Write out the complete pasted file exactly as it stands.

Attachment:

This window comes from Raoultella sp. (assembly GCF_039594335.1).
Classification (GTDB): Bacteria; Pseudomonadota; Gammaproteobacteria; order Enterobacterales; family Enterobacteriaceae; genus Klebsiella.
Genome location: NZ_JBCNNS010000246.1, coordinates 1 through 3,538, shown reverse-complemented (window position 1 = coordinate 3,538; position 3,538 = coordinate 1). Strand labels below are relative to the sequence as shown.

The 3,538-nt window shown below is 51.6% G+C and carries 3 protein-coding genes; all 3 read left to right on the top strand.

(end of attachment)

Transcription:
This window comes from Raoultella sp. (assembly GCF_039594335.1).
Classification (GTDB): Bacteria; Pseudomonadota; Gammaproteobacteria; order Enterobacterales; family Enterobacteriaceae; genus Klebsiella.
Genome location: NZ_JBCNNS010000246.1, coordinates 1 through 3,538, shown reverse-complemented (window position 1 = coordinate 3,538; position 3,538 = coordinate 1). Strand labels below are relative to the sequence as shown.

The 3,538-nt window shown below is 51.6% G+C and carries 3 protein-coding genes; all 3 read left to right on the top strand.